Grivas [9] 2012 1 Unilateral L5-S1 dislocation w/posterior ligamentous complex disruption (1) Open reduction, (2) posterior instrumentation system 6 years Asymptomatic
Gabel [8] 2015 1 L5-S1 fracture-dislocation with retrolisthesis of L5 over S1 (1) L2-sacroiliac joint posterior instrumented fusion, (2) L5 vertebrectomy - -
Robbins [16] 2015 2 (1) L5-S1 facet joint fracture with grade II anterolisthesis, (2) (1) open reduction internal fixation Post-operatively ½ asymptomatic, ½ neurological dysfunction
Yazdi [20] 2015 1 L4-S1 spondylolisthesis (1) spinopelvic fusion w/instrumentation 2.6 years Asymptomatic
Arandi [13] 2015 1 Right lateral fracture-dislocation at L5/S1 with zone 2 right sacral fracture (1) Combined anterior and posterior arthrodesis, (2) posterior decompression w/instrumentation 1 year Semi-independent ambulation
Formby [7] 2016 20 Combat-related LSD (1) posterior spinal fusion, (2) sacroiliac screw fixation, (3) combined anterior-posterior fusion 7.2 years Most with neurological, bladder, and pain dysfunction
Adelved [11] 2016 5* Zone III fracture (region of the central sacral canal) (Denis) (1) Open reduction, (2) internal fixation w/iliolumbar interpedicular screws, (3) concomitant sacral laminectomy 7.7 years Most with neurological dysfunction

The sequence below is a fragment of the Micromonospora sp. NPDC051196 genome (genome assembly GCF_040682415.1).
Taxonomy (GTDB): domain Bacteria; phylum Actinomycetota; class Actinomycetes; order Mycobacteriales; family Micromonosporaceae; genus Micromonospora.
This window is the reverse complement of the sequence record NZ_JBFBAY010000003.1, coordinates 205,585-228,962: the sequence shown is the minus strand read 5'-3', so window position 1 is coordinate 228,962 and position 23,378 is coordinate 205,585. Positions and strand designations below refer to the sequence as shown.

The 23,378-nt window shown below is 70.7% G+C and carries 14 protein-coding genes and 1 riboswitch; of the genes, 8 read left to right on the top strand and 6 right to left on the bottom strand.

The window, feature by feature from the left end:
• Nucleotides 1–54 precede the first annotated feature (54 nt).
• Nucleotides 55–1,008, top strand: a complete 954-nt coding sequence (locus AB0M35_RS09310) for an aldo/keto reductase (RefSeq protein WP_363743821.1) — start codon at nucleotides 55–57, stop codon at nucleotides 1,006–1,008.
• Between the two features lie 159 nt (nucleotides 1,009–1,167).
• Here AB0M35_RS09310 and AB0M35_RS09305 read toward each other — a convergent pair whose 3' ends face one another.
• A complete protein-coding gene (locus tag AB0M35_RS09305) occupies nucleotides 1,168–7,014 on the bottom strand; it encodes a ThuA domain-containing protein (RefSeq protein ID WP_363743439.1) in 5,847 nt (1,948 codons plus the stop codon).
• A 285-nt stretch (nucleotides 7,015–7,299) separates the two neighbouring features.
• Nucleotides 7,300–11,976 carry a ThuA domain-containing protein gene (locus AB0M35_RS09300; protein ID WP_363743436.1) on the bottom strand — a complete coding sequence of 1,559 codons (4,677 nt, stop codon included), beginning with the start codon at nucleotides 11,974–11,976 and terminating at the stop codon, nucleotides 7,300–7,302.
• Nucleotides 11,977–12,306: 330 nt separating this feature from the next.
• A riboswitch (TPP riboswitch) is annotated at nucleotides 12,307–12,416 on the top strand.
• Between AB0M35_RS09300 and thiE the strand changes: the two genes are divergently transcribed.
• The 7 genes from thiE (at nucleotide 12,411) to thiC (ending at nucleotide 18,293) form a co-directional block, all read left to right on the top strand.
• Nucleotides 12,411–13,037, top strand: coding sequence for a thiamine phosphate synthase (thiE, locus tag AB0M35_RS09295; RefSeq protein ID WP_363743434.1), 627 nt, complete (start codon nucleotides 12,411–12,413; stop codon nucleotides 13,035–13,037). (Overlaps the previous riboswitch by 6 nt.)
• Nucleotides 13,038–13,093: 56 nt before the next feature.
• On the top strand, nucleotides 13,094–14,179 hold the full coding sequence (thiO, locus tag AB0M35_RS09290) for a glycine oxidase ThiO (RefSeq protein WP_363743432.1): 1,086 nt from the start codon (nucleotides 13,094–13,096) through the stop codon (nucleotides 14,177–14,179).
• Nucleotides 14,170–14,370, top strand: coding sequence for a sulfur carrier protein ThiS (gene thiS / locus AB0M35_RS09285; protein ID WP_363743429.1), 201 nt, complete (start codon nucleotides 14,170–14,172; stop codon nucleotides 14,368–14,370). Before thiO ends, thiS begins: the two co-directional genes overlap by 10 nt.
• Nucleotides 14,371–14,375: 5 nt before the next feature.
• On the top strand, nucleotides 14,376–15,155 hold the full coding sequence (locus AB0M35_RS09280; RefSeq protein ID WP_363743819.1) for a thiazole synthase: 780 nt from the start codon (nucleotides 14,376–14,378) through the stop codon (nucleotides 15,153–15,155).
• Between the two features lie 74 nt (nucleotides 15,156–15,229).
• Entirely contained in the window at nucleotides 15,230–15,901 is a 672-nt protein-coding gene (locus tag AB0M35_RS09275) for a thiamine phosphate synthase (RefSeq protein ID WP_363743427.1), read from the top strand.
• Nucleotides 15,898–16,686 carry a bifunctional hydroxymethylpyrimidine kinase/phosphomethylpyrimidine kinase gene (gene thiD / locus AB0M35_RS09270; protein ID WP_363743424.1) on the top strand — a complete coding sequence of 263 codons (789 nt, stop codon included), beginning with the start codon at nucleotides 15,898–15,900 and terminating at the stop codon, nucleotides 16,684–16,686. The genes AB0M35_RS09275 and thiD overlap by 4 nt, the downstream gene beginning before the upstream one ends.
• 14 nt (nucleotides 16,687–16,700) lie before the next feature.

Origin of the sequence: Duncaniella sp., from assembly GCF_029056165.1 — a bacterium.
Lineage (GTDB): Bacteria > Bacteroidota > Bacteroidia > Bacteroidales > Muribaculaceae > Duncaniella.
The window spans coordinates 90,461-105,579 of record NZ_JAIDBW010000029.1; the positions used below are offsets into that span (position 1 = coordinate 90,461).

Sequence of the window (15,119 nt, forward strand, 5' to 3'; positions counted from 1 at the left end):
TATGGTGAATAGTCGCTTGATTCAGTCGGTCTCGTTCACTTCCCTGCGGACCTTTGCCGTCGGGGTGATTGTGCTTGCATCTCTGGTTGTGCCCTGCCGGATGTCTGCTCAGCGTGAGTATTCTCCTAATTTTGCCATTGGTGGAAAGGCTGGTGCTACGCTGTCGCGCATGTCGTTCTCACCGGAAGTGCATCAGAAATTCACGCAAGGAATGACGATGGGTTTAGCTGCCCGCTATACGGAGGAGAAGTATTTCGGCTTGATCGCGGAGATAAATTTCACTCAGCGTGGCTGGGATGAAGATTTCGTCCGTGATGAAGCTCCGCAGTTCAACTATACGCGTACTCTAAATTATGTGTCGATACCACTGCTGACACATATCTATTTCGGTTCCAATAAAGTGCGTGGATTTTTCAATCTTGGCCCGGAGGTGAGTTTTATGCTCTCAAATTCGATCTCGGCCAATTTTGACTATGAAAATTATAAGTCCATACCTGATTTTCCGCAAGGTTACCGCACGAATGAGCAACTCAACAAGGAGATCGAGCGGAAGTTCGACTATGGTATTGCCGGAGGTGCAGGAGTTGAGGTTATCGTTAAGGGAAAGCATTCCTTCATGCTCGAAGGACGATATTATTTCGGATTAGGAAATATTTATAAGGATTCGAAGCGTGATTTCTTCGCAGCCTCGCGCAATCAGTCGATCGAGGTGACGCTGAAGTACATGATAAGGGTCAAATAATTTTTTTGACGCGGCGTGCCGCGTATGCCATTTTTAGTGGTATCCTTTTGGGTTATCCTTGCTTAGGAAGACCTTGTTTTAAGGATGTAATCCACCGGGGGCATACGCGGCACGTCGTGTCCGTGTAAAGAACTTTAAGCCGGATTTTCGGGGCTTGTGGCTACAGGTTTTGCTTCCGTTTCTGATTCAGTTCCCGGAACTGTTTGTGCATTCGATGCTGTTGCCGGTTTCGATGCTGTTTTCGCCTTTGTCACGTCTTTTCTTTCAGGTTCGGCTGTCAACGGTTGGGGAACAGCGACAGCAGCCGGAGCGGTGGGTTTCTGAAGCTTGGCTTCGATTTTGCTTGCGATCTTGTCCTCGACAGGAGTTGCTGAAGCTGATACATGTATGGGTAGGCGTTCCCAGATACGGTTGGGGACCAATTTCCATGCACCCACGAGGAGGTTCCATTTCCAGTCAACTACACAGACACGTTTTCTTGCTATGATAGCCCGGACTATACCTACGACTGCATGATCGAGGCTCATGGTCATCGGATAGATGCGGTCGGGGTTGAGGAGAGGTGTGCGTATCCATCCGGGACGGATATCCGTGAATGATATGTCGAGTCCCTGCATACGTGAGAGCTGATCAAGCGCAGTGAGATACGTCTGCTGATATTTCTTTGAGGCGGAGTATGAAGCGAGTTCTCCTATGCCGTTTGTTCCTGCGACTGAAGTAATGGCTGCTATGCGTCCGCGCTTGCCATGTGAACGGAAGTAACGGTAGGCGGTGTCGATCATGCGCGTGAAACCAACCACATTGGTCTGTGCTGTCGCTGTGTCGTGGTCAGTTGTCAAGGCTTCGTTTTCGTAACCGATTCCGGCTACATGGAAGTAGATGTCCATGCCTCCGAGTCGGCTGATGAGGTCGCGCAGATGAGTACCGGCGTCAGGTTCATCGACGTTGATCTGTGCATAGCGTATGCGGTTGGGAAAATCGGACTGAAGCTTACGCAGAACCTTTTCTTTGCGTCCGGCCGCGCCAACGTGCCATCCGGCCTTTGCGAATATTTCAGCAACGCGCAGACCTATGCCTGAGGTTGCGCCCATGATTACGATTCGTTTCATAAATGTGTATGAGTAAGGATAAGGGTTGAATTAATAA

We present an uncommon case of traumatic lumbosacral dissociation, and our report describes a short segment stabilization strategy. TLSD requires individually tailored approaches and the number of levels and types of procedures depends on the patient, injury, and other co-morbid factors. Although we do not recommend short segment stabilization in these cases, in certain clinical situations, this may be warranted.


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Case report

Combined Posterior-Anterior Interbody Fusion in the Management of Traumatic Lumbosacral Dissociation: A Case Report and Review of Literature

Author Information

Kyle W. Scott

Neurosurgery, University of Florida College of Medicine, Gainesville, USA

Jonathan Arias

Medicine, University of Florida College of Medicine, Gainesville, USA

Kourosh Tavanaiepour

Neurosurgery, University of Florida College of Medicine, Jacksonville, USA

Daryoush Tavanaiepour

Neurosurgery, University of Florida Health, Jacksonville, USA

Gazanfar Rahmathulla Corresponding Author

Neurosurgery, University of Florida College of Medicine, Gainesville, USA

Ethics Statement and Conflict of Interest Disclosures

Human subjects: Consent was obtained by all participants in this study. Conflicts of interest: In compliance with the ICMJE uniform disclosure form, all authors declare the following: Payment/services info: All authors have declared that no financial support was received from any organization for the submitted work. Financial relationships: All authors have declared that they have no financial relationships at present or within the previous three years with any organizations that might have an interest in the submitted work. Other relationships: All authors have declared that there are no other relationships or activities that could appear to have influenced the submitted work.

Case report

Combined Posterior-Anterior Interbody Fusion in the Management of Traumatic Lumbosacral Dissociation: A Case Report and Review of Literature

Figures etc.